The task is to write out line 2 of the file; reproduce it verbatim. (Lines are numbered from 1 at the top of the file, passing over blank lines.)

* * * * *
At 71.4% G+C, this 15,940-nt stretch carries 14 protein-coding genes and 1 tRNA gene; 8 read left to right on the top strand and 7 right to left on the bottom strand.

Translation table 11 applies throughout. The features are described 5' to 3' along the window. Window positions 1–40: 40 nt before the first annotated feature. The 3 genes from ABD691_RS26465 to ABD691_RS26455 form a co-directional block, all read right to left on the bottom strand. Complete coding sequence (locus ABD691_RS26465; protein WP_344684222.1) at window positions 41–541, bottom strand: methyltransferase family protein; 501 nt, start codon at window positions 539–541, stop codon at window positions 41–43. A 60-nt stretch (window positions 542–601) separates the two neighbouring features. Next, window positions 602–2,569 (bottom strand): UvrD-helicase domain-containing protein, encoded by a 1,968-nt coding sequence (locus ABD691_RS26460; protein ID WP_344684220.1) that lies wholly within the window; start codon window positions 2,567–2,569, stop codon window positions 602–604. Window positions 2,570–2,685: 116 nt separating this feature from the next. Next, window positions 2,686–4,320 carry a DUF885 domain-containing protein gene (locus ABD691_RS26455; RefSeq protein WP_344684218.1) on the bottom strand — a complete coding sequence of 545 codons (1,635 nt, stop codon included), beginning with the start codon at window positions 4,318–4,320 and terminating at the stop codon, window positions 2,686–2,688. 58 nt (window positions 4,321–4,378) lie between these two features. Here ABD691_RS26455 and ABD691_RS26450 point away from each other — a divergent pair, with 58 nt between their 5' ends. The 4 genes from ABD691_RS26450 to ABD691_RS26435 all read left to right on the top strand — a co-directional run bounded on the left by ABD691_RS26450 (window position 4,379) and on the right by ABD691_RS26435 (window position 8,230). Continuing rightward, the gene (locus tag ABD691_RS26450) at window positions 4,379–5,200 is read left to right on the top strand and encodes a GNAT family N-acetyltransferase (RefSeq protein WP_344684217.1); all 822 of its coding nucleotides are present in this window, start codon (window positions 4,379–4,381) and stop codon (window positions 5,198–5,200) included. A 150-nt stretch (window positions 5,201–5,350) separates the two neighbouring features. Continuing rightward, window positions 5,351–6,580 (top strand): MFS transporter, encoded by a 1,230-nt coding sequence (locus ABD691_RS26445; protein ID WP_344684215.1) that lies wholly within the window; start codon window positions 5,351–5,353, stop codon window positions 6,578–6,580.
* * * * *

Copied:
Translation table 11 applies throughout. The features are described 5' to 3' along the window. Window positions 1–40: 40 nt before the first annotated feature. The 3 genes from ABD691_RS26465 to ABD691_RS26455 form a co-directional block, all read right to left on the bottom strand. Complete coding sequence (locus ABD691_RS26465; protein WP_344684222.1) at window positions 41–541, bottom strand: methyltransferase family protein; 501 nt, start codon at window positions 539–541, stop codon at window positions 41–43. A 60-nt stretch (window positions 542–601) separates the two neighbouring features. Next, window positions 602–2,569 (bottom strand): UvrD-helicase domain-containing protein, encoded by a 1,968-nt coding sequence (locus ABD691_RS26460; protein ID WP_344684220.1) that lies wholly within the window; start codon window positions 2,567–2,569, stop codon window positions 602–604. Window positions 2,570–2,685: 116 nt separating this feature from the next. Next, window positions 2,686–4,320 carry a DUF885 domain-containing protein gene (locus ABD691_RS26455; RefSeq protein WP_344684218.1) on the bottom strand — a complete coding sequence of 545 codons (1,635 nt, stop codon included), beginning with the start codon at window positions 4,318–4,320 and terminating at the stop codon, window positions 2,686–2,688. 58 nt (window positions 4,321–4,378) lie between these two features. Here ABD691_RS26455 and ABD691_RS26450 point away from each other — a divergent pair, with 58 nt between their 5' ends. The 4 genes from ABD691_RS26450 to ABD691_RS26435 all read left to right on the top strand — a co-directional run bounded on the left by ABD691_RS26450 (window position 4,379) and on the right by ABD691_RS26435 (window position 8,230). Continuing rightward, the gene (locus tag ABD691_RS26450) at window positions 4,379–5,200 is read left to right on the top strand and encodes a GNAT family N-acetyltransferase (RefSeq protein WP_344684217.1); all 822 of its coding nucleotides are present in this window, start codon (window positions 4,379–4,381) and stop codon (window positions 5,198–5,200) included. A 150-nt stretch (window positions 5,201–5,350) separates the two neighbouring features. Continuing rightward, window positions 5,351–6,580 (top strand): MFS transporter, encoded by a 1,230-nt coding sequence (locus ABD691_RS26445; protein ID WP_344684215.1) that lies wholly within the window; start codon window positions 5,351–5,353, stop codon window positions 6,578–6,580.